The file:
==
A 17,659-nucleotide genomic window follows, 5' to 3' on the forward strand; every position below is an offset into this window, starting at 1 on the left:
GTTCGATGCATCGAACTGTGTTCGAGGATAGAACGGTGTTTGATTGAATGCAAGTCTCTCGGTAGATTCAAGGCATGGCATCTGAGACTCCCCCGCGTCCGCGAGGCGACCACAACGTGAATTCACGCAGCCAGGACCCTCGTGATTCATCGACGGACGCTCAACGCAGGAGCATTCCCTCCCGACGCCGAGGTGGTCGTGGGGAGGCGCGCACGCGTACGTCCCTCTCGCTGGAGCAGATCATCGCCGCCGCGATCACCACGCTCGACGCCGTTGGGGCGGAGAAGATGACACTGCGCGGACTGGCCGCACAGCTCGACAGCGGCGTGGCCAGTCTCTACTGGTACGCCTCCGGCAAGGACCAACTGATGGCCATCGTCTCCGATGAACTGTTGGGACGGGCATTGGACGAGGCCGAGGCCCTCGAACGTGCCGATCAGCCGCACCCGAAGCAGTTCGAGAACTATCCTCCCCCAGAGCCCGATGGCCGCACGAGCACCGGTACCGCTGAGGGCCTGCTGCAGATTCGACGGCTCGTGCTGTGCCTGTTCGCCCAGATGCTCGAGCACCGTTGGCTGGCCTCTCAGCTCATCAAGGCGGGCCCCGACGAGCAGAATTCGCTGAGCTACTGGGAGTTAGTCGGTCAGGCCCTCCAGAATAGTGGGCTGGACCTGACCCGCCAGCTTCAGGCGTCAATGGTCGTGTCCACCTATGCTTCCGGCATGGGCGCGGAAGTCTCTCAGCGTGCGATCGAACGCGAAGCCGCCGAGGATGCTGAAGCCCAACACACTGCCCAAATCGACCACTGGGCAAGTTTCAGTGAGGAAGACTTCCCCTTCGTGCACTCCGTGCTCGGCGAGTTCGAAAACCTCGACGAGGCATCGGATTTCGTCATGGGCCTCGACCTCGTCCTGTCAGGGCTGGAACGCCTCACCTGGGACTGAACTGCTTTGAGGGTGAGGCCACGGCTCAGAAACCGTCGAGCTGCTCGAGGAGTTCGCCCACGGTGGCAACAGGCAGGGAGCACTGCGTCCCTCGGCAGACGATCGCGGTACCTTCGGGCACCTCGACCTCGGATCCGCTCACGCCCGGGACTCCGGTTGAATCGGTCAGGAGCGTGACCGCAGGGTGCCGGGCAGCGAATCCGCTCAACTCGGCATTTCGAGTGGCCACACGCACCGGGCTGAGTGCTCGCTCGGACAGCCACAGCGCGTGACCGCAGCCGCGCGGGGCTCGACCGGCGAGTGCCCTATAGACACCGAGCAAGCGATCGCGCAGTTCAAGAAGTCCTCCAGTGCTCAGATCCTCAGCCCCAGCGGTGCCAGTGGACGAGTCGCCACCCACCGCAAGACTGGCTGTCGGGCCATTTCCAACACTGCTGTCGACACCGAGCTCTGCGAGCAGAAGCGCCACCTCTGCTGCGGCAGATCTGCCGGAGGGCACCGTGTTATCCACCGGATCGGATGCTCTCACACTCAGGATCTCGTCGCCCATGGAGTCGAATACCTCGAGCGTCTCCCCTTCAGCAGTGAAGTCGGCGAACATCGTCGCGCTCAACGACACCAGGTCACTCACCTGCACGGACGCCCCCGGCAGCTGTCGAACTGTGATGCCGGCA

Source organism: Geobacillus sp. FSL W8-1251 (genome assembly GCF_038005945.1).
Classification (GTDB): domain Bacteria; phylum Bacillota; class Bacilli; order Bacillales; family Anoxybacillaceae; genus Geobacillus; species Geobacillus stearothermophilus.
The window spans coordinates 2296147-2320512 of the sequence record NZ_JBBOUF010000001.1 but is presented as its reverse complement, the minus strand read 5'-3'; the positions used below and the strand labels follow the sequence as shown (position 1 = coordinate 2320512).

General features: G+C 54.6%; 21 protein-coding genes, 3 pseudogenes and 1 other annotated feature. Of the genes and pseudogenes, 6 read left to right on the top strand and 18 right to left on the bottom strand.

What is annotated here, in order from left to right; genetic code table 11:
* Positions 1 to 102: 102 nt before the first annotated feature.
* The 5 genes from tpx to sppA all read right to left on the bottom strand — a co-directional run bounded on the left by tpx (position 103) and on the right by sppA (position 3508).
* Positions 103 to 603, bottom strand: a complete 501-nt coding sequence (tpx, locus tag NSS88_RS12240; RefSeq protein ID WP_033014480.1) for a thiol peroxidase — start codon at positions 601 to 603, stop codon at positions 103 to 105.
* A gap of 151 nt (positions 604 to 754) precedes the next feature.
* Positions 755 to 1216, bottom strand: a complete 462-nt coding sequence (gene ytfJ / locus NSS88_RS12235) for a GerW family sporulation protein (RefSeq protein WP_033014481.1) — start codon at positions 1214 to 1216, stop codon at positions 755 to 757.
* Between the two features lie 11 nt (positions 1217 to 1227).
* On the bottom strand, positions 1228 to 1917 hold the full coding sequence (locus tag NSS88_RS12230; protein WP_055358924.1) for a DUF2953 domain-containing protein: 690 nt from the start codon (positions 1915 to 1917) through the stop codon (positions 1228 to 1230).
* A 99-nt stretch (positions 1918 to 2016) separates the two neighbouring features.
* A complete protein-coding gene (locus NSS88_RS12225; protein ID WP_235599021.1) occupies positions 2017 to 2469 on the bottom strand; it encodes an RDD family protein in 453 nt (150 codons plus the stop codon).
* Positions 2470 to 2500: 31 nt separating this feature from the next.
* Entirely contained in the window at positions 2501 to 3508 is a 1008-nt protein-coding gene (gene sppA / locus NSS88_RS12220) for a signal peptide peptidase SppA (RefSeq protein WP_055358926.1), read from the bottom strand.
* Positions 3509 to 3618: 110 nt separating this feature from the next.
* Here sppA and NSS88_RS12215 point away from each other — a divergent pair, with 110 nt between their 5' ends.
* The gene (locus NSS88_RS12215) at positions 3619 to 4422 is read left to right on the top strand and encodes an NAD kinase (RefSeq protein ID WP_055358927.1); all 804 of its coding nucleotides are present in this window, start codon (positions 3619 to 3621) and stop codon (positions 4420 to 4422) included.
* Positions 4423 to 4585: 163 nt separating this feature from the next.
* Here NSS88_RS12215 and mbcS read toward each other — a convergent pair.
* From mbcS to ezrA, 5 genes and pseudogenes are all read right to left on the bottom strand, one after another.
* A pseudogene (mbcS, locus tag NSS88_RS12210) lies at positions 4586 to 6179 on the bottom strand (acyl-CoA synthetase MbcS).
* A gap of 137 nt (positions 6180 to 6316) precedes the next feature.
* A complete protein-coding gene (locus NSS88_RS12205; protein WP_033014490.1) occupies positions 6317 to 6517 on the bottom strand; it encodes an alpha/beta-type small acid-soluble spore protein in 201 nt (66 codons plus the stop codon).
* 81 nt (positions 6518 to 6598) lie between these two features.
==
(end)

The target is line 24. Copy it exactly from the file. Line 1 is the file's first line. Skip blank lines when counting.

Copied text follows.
* From mbcS to ezrA, 5 genes and pseudogenes are all read right to left on the bottom strand, one after another.